Processing Magazine

Push for more HIV screens to drive Gilead''s growth

June 30, 2008
According to the Associated Press, increasing efforts by U.S. cities such as New York to expand HIV testing will boost Gilead Sciences'' bottomline, since more than 80 percent of the nation''s newly diagnosed HIV patients begin treatment with either the company''s Truvada or Atripla combination pills.

Foster City, Calif.-based Gilead generates most of its revenue from its HIV franchise, which includes the drugs Viread, Emtriva, Truvada (a combination of Viread and Emtriva) and Atripla, which combines Truvada and Bristol-Myers Squibb Co.''s Sustiva. The combination pills make it easier for patients to comply with the drug "cocktail" regimen usually required by doctors.

RBC Capital Markets analyst Jason Kantor said New York City''s new initiative to test for HIV infection in about 250,000 "un-tested" residents of the Bronx borough is one step closer to universal HIV testing.

The target market for HIV drugs will continue to expand based on the CDC''s new recommendations for routine testing and reduced consent hurdles, which aim to test all patients that enter the healthcare system, whether via the emergency room or community clinics.

Aside from HIV drugs, Gilead also makes the hepatitis B treatment Hepsera. A decision by the Food and Drug Administration on whether use of HIV drug Viread will be expanded in the U.S. to include hepatitis B treatment is expected Aug. 11. Viread is already approved in Europe to treat both diseases.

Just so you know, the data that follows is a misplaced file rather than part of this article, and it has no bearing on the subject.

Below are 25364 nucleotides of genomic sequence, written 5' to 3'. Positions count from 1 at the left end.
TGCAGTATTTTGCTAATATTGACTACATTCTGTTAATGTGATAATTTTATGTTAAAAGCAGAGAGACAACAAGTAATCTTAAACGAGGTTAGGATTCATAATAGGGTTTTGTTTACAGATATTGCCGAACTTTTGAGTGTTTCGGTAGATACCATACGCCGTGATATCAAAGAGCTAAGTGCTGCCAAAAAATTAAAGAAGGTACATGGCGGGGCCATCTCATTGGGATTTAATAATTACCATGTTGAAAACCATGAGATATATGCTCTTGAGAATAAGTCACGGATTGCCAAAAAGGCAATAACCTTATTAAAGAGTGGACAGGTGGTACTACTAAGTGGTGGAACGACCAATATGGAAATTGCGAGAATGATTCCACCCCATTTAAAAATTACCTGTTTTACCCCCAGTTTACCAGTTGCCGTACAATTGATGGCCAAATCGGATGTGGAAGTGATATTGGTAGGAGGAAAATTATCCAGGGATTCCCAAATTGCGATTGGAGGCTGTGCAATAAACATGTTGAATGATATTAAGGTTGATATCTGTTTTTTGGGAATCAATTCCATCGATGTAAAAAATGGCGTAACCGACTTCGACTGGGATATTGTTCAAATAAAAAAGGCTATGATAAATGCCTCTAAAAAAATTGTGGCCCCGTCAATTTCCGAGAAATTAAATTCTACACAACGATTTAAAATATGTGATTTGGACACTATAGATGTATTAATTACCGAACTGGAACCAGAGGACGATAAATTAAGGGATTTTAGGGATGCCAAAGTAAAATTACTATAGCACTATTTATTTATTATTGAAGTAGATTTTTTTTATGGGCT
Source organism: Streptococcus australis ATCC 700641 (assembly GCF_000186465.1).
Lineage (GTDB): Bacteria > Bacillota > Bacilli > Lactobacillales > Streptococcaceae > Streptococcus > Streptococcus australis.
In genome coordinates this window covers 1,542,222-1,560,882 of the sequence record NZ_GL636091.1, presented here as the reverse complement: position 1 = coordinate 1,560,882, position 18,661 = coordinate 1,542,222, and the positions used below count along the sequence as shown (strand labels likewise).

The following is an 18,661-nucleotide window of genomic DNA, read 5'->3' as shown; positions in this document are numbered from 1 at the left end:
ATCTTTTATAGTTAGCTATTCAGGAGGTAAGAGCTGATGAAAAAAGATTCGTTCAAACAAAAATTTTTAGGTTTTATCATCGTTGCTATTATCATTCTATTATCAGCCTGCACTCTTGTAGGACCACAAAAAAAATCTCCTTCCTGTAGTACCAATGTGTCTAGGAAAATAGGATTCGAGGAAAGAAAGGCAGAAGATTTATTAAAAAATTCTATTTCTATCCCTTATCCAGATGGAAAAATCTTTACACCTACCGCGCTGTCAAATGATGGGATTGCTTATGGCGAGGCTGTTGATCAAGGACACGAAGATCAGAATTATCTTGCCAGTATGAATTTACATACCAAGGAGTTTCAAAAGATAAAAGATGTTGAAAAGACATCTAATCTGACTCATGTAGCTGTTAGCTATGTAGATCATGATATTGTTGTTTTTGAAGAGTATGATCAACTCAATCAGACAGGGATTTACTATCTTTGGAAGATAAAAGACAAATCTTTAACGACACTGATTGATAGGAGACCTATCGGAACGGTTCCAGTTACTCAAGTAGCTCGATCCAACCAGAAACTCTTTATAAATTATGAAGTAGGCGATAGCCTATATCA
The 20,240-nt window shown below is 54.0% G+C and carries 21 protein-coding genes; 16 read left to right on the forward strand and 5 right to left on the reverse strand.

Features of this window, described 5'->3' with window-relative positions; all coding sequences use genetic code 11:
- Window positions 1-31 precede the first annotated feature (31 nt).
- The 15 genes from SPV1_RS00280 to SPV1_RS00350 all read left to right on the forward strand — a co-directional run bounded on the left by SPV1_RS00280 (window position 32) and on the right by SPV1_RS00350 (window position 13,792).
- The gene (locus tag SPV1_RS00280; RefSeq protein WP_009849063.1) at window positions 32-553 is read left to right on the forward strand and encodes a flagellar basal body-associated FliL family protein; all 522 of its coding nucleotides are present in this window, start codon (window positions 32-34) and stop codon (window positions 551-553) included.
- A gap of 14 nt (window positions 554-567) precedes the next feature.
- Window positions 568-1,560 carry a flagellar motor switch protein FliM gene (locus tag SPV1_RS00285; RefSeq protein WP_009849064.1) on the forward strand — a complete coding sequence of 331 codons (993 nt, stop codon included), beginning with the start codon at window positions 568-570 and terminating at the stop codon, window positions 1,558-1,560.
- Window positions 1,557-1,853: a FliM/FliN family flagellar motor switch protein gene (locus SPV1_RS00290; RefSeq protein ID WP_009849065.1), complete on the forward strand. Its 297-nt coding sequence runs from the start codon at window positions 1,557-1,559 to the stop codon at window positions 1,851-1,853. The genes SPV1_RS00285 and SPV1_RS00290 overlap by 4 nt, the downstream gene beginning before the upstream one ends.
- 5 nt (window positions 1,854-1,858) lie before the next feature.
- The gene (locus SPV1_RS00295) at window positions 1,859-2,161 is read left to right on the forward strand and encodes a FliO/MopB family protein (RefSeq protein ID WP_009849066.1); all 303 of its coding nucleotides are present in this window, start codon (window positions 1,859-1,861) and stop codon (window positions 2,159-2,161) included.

William Blair analyst John Sonnier said the market for hepatitis B drugs is significant, since of the nation''s estimated 1.2 million infected, only 260,000 have been diagnosed and just 53,000 are on oral drug therapy. The European market opportunity is even more dramatic, he said.

In a note to clients, Sonnier forecast that Gilead will see Hespera sales of $330 million and $342 million in 2008 and 2009, respectively, excluding potential Viread sales. He thinks the company''s HIV franchise will generate sales of $4.2 billion in sales in 2008 and $4.7 billion in 2009.

The analyst also said a future growth opportunity for Gilead lies in hepatitis C treatments. Currently this marks the most aggressive area of R&D investment at Gilead, with the company holding what Sonnier called the most-advanced clinical candidate in this arena -- GS 9190. It also has other candidates in development with partner Achillion.